- The balance of disbursements of LWCF funds between states and federal land acquisition. Many members, particularly Republicans, would like to see more emphasis on state funding and less on land acquisition; amendments addressing this question are expected should a permanent reauthorization bill come to the floor in either chamber.
- Whether the disbursement of funds should continue to be subject to the annual appropriations process or if mandatory funding for the program is desired. Legislative proposals to permanently reauthorize the LWCF differ on this point, though there is strong support in the Senate for S. 569, the Land and Water Conservation Authorization and Funding Act of 2017, which would make the funding mandatory and remove it from the appropriations process. This would ensure that revenue taken in from OCS leases is directly disbursed. Introduced by Sen. Maria Cantwell (D-Wash.) with 48 bipartisan cosponsors, S. 569 passed out of the Senate Energy and Natural Resources Committee on Oct. 2, 2018, by a vote of 16-7. This tees up the potential for a Senate floor vote in the coming weeks. The mandatory funding component stands a tougher test in the House; earlier this year, the House Natural Resources Committee cleared by voice vote a version that permanently reauthorized the LWCF but left the funding as discretionary.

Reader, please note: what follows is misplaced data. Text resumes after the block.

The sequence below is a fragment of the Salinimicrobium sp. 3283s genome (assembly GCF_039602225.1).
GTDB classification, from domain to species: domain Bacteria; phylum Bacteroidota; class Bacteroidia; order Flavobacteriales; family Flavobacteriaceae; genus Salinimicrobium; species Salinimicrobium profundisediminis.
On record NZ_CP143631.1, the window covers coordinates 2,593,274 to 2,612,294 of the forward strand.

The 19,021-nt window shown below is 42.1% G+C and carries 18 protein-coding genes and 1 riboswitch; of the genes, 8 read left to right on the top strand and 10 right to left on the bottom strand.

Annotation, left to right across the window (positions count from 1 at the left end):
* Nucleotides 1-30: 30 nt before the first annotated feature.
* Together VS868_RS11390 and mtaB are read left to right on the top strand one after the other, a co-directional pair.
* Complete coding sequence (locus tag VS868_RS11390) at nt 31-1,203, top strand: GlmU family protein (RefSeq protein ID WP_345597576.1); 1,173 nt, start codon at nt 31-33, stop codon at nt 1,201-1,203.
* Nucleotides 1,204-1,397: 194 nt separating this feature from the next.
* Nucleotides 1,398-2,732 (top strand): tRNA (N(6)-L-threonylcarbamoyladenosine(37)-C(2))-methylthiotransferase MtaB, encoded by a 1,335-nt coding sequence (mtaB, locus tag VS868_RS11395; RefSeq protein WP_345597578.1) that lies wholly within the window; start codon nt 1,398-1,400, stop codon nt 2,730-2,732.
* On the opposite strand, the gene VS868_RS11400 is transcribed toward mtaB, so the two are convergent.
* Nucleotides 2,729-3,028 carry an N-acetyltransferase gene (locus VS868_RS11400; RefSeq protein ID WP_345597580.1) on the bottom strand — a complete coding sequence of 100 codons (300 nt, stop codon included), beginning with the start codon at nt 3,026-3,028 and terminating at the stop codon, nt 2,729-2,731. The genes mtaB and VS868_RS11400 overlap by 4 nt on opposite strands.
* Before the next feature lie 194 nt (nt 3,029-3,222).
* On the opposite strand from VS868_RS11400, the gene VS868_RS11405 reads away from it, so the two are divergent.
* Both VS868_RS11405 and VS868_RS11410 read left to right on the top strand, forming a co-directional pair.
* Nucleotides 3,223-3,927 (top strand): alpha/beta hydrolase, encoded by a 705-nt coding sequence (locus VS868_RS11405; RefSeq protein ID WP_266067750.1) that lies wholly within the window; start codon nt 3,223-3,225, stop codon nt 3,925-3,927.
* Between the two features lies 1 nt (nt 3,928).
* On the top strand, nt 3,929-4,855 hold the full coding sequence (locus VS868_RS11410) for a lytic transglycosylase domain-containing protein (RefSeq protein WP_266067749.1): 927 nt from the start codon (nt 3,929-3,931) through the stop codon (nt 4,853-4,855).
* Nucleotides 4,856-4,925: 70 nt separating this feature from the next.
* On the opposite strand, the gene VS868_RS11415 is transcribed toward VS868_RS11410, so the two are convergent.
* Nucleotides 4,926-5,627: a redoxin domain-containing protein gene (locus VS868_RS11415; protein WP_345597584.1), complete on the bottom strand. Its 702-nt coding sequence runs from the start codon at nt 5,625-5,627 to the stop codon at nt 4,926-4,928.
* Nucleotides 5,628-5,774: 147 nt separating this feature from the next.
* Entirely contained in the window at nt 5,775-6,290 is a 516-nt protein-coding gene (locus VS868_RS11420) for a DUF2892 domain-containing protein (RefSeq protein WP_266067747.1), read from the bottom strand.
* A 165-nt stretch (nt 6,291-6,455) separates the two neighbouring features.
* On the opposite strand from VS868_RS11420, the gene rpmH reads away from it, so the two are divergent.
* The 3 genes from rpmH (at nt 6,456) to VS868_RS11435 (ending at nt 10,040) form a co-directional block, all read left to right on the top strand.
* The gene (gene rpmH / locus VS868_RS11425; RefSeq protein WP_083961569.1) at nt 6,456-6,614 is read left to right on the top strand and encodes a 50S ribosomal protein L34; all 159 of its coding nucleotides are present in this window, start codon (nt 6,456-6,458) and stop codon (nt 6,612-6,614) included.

There is significant political will cutting a path toward passage before the end of the year. Permanent reauthorization is among the top priorities for Sen. Richard Burr (R-N.C.), who has previously single-handedly derailed major Republican-backed legislation in an effort to push through LWCF. Republican leaders in the Senate will want to avoid meeting this fate once again. Moreover, House Natural Resource Committee Chairman Rob Bishop (R-Utah) said recently, "[w]e will solve the problem before the end of the year. Whether it's Sept. 30 or Dec. 1 doesn't make a damn bit of difference."
A final deal may be passed as standalone legislation, but it is more likely to be tacked onto a package of public lands bills teed up for the lame-duck session or an end-of-year appropriations deal. The lame-duck deal could potentially include another compromise bill, H.R. 6510, that would create a dedicated funding source to address billions in the maintenance backlog in national parks and other public lands.
Nominations: With Republicans maintaining control of the Senate, there likely won't be a rush to confirm all outstanding nominees. However, some of the more controversial nominees could be approved during the lame-duck session in the interest of clearing a nomination backlog and obviating the need for President Trump to re-nominate his selections next year and draw additional, unwanted attention to them. These include the nominees for Chair of the Council on Environmental Quality, a commissioner on the Federal Energy Regulatory Commission (FERC), an Assistant Secretary of the Interior, and two Assistant Administrators at the U.S. Environmental Protection Agency (EPA).
What to Expect in the 116th Congress
Shifting to what can be expected from the 116th Congress, legislation could be possible on energy, tax, public lands and more. Expectations for each of these sectors are detailed individually below.
With deep disagreements between the parties on the necessity and scale of efforts to address climate change, the role of government in supporting new energy technologies and many other facets of federal energy policy, gridlock will be more likely than any significant breakthroughs. But there are more areas where groundwork has been laid for bipartisan agreement than many casual observers would expect. In the 116th Congress, advances in grid resilience, advanced nuclear power, and carbon capture and sequestration, among other issues, can be expected.